The 2011 Localism Act introduced new powers allowing councils to discharge their duty to homeless households into the private rented sector. Before this legal change, homeless households had been able to reject offers of private accommodation offered by the council and wait in temporary accommodation (often for extremely long periods) until an offer of social housing, nearly always in their home borough, was made. Now councils have powers to force people out of their communities permanently and into insecure private accommodation – which itself is one of the biggest causes of homelessness – and they are using them.
The households that councils have a legal duty towards are families with children and those with severe disabilities, meaning that it is often people with vulnerabilities who are being forcibly removed from their communities or threatened with homelessness. Whereas previous investigations (in The Independent and Vice) into social cleansing in London have looked at out-of-borough placements for homeless households, these out-of-borough placements have been for ‘temporary housing’, whereas the research in this article looks at the ‘settled’ accommodation that councils offer in order to completely discharge their duty to the homeless household.
Housing Action Southwark and Lambeth (HASL) has sent freedom of information (FOI) requests to every council in London asking a number of questions about how they are housing people in private accommodation and outside of their home borough. All the information below is for a 16-month period from October 2013 (when most councils had finalised their Localism Act policies) to January 2015 (when the requests were sent).
1. 2000 homeless households were forced by local authorities into private sector.
Since October 2013 a total of 2128 families have been forced into the private sector by the Localism Act, who previously should have been given social housing. The map below shows that many of the boroughs which use these powers are out of central London, in tube zones 3-6. The powers are new and HASL has heard that some Labour boroughs are holding off until others have ‘led the way’, hence few councils have forced more than 100 families into the private sector. However Brent and Newham have no such shame and have already forced nearly 400 and 1000 families into the private sector respectively (see point 5).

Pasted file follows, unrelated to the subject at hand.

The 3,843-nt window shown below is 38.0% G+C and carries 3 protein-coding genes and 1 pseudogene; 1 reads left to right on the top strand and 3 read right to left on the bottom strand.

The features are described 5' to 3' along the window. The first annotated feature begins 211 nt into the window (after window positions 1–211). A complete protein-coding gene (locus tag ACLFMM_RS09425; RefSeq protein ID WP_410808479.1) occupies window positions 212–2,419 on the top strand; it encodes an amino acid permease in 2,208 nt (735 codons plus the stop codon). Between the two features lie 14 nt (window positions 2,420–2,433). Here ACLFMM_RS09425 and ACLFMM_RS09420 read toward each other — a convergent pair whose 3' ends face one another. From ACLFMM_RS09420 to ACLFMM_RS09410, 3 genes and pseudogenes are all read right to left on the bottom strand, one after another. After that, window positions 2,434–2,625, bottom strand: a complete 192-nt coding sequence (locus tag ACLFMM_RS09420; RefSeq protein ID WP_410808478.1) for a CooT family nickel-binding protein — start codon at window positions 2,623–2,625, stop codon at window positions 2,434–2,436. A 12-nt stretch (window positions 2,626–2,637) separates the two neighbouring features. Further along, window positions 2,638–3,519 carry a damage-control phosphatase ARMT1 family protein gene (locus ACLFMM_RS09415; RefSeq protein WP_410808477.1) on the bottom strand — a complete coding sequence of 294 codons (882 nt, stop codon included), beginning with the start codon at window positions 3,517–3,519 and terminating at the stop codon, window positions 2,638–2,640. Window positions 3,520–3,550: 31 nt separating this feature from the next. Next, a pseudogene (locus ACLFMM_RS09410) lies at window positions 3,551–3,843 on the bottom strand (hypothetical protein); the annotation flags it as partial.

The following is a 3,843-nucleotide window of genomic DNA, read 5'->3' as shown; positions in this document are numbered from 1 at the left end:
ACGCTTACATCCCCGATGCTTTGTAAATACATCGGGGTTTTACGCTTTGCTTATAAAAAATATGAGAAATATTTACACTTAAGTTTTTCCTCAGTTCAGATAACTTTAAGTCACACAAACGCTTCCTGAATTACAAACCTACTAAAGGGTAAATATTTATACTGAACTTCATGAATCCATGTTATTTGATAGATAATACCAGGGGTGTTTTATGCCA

2. Over 1000 households were forced permanently out of their borough and nearly 500 out of London.
Of the households forced into the private sector 1000 were given places out of their home borough and 500 were out of London entirely. The most common destinations were edge-of-London boroughs such as Barking & Dagenham and Enfield, with Luton and Birmingham being used the most outside of London.
3. 670 households pushed into further homelessness by the Localism Act.
670 households, which is a third of the households given final offers in the private sector under the Localism Act, refused them. This is a huge proportion, especially considering the consequences. These households will now be deemed ‘intentionally homeless’ for daring to stand up to the councils and will no longer get any help off the council’s housing department. They will then have to ask social services for help, where HASL has regularly seen families threatened with having their children taken off them for the crime of being homeless; in a recent high profile case the family were separated. Even if you keep your children, social services housing is normally poor quality, can be removed at a day’s notice and you can be put under punitive Job Centre-style programs for finding your own flat, normally out of London.
4. People are refusing social cleansing.